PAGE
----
3. Punctuation – The student writes sentences from dictation, making proper use of punctuation and capitalization rules.
  4. Logical Sentences – The student edits an illogical sentence so that it makes better sense. E.g.:  “John blinked his nose” is changed to “John blinked his eye.”
  5. Sentence Combining – The student integrates the meaning of several short sentences into one grammatically correct written sentence. E.g.:  “John drives fast” is combined with “John has a red car,” making “John drives his red car fast.”
  6. Contextual Conventions – The student writes a story in response to a stimulus picture. Points are earned for satisfying specific arbitrary requirements relative to orthographic (E.g.: punctuation, spelling) and grammatic conventions (E.g.: sentence construction, noun-verb agreement).
  7. Story Composition – The student’s story is evaluated relative to the quality of its composition (E.g.: vocabulary, plot, prose, development of characters, and interest to the reader).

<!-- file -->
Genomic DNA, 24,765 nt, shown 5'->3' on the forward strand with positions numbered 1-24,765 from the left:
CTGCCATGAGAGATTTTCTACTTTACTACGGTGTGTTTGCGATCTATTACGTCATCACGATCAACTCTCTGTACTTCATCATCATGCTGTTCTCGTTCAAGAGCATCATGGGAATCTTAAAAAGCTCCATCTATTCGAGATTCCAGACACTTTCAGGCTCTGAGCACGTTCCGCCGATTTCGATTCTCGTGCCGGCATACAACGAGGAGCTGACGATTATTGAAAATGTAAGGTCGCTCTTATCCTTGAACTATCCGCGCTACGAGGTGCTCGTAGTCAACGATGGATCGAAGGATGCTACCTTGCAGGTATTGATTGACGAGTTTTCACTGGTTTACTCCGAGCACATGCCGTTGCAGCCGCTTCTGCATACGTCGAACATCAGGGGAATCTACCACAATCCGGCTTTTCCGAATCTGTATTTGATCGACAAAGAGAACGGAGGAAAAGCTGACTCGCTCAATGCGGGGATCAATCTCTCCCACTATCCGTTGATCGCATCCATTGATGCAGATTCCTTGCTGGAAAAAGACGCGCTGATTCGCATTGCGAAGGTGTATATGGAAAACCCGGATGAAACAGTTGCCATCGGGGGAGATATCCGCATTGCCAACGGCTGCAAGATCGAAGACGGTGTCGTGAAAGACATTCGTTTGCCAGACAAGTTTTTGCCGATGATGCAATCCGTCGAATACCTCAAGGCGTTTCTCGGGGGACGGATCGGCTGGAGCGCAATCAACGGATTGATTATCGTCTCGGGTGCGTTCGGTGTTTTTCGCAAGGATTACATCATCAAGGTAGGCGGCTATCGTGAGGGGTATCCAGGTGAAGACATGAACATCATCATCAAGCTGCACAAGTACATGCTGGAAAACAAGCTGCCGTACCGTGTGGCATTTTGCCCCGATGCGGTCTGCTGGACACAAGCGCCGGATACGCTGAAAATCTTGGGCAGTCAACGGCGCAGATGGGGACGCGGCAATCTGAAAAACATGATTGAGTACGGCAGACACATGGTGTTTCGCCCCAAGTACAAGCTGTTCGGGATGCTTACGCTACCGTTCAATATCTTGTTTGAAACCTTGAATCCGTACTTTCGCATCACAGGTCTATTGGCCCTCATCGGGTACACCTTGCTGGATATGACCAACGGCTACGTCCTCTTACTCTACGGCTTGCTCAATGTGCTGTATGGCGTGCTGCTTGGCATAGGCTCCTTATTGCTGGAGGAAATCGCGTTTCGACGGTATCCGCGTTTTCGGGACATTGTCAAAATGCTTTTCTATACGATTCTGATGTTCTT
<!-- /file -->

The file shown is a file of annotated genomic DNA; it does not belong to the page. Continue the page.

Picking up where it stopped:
It has 3 composites:

  1. Overall Writing- results of all seven subtests
  2. Contrived Writing- results of 5 contrived subtests
  3. Spontaneous Writing-results of 2 spontaneous writing subtests

However, for the purposes of the comprehensive assessment only select portions of the above tests may need be administered  since other overlapping areas (e.g., spelling, punctuation, etc.) may have already been assessed by other tests, a analyzed via the review of student’s written classroom assignments or were encompassed by educational testing.

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Part III: Components of Comprehensive Dyslexia Testing – Reading Fluency and Reading Comprehension

Image result for child reading

Recently I began writing a series of posts on the topic of comprehensive assessment of dyslexia.